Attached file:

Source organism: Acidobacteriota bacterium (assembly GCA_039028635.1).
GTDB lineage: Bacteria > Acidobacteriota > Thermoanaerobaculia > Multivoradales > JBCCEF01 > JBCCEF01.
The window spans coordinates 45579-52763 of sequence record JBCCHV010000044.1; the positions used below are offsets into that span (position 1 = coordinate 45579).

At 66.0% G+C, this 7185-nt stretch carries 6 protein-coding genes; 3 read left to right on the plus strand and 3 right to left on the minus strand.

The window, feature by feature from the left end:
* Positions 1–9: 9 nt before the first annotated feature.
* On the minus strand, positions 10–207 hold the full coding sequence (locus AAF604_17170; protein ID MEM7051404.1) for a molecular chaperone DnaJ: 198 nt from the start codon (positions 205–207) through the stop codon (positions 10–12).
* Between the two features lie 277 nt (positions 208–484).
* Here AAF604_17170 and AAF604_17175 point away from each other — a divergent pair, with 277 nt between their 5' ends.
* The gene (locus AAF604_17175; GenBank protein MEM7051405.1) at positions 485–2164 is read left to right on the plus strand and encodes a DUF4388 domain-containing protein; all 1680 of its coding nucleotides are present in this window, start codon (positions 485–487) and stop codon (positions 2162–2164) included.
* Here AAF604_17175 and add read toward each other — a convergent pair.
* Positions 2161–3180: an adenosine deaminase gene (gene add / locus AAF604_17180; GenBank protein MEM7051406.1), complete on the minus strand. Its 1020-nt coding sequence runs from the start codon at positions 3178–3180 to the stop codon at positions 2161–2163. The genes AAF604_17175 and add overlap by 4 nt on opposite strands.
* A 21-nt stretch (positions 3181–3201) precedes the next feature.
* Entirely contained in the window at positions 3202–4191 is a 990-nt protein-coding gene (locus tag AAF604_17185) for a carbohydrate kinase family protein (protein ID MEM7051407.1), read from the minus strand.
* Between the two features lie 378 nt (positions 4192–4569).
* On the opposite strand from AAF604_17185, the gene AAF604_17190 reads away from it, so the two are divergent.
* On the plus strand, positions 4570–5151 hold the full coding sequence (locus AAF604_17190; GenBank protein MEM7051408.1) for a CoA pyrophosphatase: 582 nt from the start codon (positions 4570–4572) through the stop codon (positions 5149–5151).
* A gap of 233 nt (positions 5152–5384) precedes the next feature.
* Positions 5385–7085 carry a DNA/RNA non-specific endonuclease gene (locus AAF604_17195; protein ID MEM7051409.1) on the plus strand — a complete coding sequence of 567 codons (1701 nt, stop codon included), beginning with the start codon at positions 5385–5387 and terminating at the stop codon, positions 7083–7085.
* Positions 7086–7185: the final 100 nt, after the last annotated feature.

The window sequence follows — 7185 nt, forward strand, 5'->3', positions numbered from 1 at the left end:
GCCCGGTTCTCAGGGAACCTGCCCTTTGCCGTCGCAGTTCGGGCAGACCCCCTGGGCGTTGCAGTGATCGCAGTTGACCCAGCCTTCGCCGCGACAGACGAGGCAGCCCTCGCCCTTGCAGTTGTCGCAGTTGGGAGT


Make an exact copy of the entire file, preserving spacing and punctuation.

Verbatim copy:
Source organism: Acidobacteriota bacterium (assembly GCA_039028635.1).
GTDB lineage: Bacteria > Acidobacteriota > Thermoanaerobaculia > Multivoradales > JBCCEF01 > JBCCEF01.
The window spans coordinates 45579-52763 of sequence record JBCCHV010000044.1; the positions used below are offsets into that span (position 1 = coordinate 45579).

At 66.0% G+C, this 7185-nt stretch carries 6 protein-coding genes; 3 read left to right on the plus strand and 3 right to left on the minus strand.

The window, feature by feature from the left end:
* Positions 1–9: 9 nt before the first annotated feature.
* On the minus strand, positions 10–207 hold the full coding sequence (locus AAF604_17170; protein ID MEM7051404.1) for a molecular chaperone DnaJ: 198 nt from the start codon (positions 205–207) through the stop codon (positions 10–12).
* Between the two features lie 277 nt (positions 208–484).
* Here AAF604_17170 and AAF604_17175 point away from each other — a divergent pair, with 277 nt between their 5' ends.
* The gene (locus AAF604_17175; GenBank protein MEM7051405.1) at positions 485–2164 is read left to right on the plus strand and encodes a DUF4388 domain-containing protein; all 1680 of its coding nucleotides are present in this window, start codon (positions 485–487) and stop codon (positions 2162–2164) included.
* Here AAF604_17175 and add read toward each other — a convergent pair.
* Positions 2161–3180: an adenosine deaminase gene (gene add / locus AAF604_17180; GenBank protein MEM7051406.1), complete on the minus strand. Its 1020-nt coding sequence runs from the start codon at positions 3178–3180 to the stop codon at positions 2161–2163. The genes AAF604_17175 and add overlap by 4 nt on opposite strands.
* A 21-nt stretch (positions 3181–3201) precedes the next feature.
* Entirely contained in the window at positions 3202–4191 is a 990-nt protein-coding gene (locus tag AAF604_17185) for a carbohydrate kinase family protein (protein ID MEM7051407.1), read from the minus strand.
* Between the two features lie 378 nt (positions 4192–4569).
* On the opposite strand from AAF604_17185, the gene AAF604_17190 reads away from it, so the two are divergent.
* On the plus strand, positions 4570–5151 hold the full coding sequence (locus AAF604_17190; GenBank protein MEM7051408.1) for a CoA pyrophosphatase: 582 nt from the start codon (positions 4570–4572) through the stop codon (positions 5149–5151).
* A gap of 233 nt (positions 5152–5384) precedes the next feature.
* Positions 5385–7085 carry a DNA/RNA non-specific endonuclease gene (locus AAF604_17195; protein ID MEM7051409.1) on the plus strand — a complete coding sequence of 567 codons (1701 nt, stop codon included), beginning with the start codon at positions 5385–5387 and terminating at the stop codon, positions 7083–7085.
* Positions 7086–7185: the final 100 nt, after the last annotated feature.

The window sequence follows — 7185 nt, forward strand, 5'->3', positions numbered from 1 at the left end:
GCCCGGTTCTCAGGGAACCTGCCCTTTGCCGTCGCAGTTCGGGCAGACCCCCTGGGCGTTGCAGTGATCGCAGTTGACCCAGCCTTCGCCGCGACAGACGAGGCAGCCCTCGCCCTTGCAGTTGTCGCAGTTGGGAGT